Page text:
The recession caused many of us to take a hard look at our bottom line
in the midst of a downward-trending market. With reductions in income driven both by healthcare reform and macroeconomic factors, healthcare providers certainly were not exempt
from this exercise. The downturn prompted many providers to question the total value of their location and the necessity of being immediately adjacent to their affiliated hospital,
as opposed to simply being in the proximity. The primary factor in determining whether or not to be on campus is linked to the age old rule of real estate â€“ location, location,
location. However, more important is the value derived by that location. In many cases, the time saved by being close to the hospital does not outweigh the additional amount spent
on rent each month when considering only convenience. In many cases, physicians see their monthly rent expense as an independent factor in their business, ignoring the soft costs
of time spent driving and parking. This time could allow for the treatment of an additional one to two patients per day depending on the distance and time involved. Beyond the time
spent away from practicing medicine, many physicians decided to move to properties where there was a perceived cost savings or even purchase their own units. There are several
important items to consider when weighing decisions such as these.
A salient discussion about the â€œbottom lineâ€ must begin at the â€œtop lineâ€ when
considering operational decisions that could impact the revenue of a practice. If moving to a location further from the hospital saves $2,000/month in rent expense, it may seem to
be a material savings. However, if this savings comes at the expense of just one patient visit lost per operating day, assuming four days per week and four working weeks per month,
a provider would quickly see the value of seeing sixteen more patients per month as opposed to spending time in transit.
There are other hidden expenses in â€œcheaper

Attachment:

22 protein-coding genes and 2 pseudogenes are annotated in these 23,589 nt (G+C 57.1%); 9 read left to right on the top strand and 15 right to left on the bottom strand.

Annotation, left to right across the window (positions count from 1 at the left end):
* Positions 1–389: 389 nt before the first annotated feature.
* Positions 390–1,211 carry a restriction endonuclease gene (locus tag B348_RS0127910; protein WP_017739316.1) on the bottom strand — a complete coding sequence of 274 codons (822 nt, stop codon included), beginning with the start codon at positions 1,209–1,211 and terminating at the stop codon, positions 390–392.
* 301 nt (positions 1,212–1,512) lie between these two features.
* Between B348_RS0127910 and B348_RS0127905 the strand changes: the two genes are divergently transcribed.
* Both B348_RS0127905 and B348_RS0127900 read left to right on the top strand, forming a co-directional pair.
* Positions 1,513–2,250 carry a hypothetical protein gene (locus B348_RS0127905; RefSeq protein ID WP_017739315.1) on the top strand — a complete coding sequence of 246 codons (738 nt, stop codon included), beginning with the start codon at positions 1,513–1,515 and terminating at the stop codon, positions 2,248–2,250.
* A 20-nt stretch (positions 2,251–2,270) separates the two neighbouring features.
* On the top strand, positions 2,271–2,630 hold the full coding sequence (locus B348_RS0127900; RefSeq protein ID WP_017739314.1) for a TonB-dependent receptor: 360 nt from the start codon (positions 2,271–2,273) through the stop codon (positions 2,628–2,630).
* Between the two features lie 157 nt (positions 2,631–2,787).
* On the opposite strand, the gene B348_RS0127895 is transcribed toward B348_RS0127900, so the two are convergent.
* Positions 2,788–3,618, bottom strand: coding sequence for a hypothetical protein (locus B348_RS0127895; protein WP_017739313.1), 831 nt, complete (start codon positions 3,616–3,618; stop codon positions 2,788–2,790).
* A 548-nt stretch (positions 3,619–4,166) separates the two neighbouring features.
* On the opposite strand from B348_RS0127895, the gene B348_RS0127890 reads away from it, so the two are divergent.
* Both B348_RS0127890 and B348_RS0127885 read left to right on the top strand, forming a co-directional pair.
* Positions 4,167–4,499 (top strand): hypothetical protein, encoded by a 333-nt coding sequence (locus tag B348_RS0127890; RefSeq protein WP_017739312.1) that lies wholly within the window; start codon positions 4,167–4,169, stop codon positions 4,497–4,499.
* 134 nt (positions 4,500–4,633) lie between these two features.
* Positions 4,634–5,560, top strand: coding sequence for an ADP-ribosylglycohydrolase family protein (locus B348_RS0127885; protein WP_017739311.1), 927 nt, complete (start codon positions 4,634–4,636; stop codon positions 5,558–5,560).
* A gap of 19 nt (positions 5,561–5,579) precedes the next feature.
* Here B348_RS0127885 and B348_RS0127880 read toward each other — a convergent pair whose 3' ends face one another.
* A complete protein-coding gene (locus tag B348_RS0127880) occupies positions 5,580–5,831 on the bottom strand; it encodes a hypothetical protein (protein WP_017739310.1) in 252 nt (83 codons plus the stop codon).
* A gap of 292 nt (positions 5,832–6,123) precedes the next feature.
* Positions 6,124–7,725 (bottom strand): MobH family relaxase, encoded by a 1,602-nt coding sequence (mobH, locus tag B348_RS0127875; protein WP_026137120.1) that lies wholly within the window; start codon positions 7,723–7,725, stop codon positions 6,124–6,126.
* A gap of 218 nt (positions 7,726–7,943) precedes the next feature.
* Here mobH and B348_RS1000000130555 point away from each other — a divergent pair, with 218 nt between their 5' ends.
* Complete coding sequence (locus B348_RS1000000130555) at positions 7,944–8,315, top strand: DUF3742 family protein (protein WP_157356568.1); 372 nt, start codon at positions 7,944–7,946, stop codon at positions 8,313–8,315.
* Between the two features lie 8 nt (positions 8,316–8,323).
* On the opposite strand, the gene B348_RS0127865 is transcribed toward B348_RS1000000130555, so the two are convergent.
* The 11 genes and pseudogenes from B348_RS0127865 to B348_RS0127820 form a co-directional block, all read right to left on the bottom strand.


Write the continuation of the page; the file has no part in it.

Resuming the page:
rentâ€ that many practices do not consider when evaluating an office relocation including the additional staffing expense and labor burden of client-managed operations. Simply
put, the costs attributable to having your own staff process and pay non-medical invoices can easily be overlooked. Many building owners have a different approach to billing
utilities, janitorial, air conditioning, and general repairs and maintenance. The soft costs of managing vendors, processing and paying invoices, maintaining and repairing
suite-specific systems are difficult to see and even more difficult to quantify. Often times an indicator of this additional expense can be found in the labor expense of the office
administrative personnel. If these employees are hourly, we might find that the overtime expense has increased over previous periods due to the additional burden of managing
repairs, maintenance, and payments for office building operations.
Do not be tricked into thinking that these costs will always manifest themselves in the form of
additional labor expense. As many patients will attest, the satisfaction of a physician visit has much to do with the demeanor and responsiveness of the staff in the office. With
the additional burden of managing tasks and invoices not related to your medical practice, the mood and workload of your staff could be negatively impacted. As patient satisfaction
can translate into referrals and increased loyalty, it is an incredibly important consideration when facing the burden of additional and often unknown
Relocating a practice is something that confronts many groups as they weigh their options near lease expiration. With a number of medical building markets
facing a variety of different economic challenges, the many options and complexity of terms can make this decision increasingly difficult. The importance of this decision should
not be underestimated because there are often unseen costs and lost revenues at stake. While it may not benefit each practice equally, an on-campus medical building with full
service operations can provide physicians with the proximity to help drive increased throughput while alleviating the burden of operations management on personnel. The end result
is a building that allows a physician and his staff to focus on their core strength: healthcare delivery.
- Andrew Saba, Director of Leasing & Marketing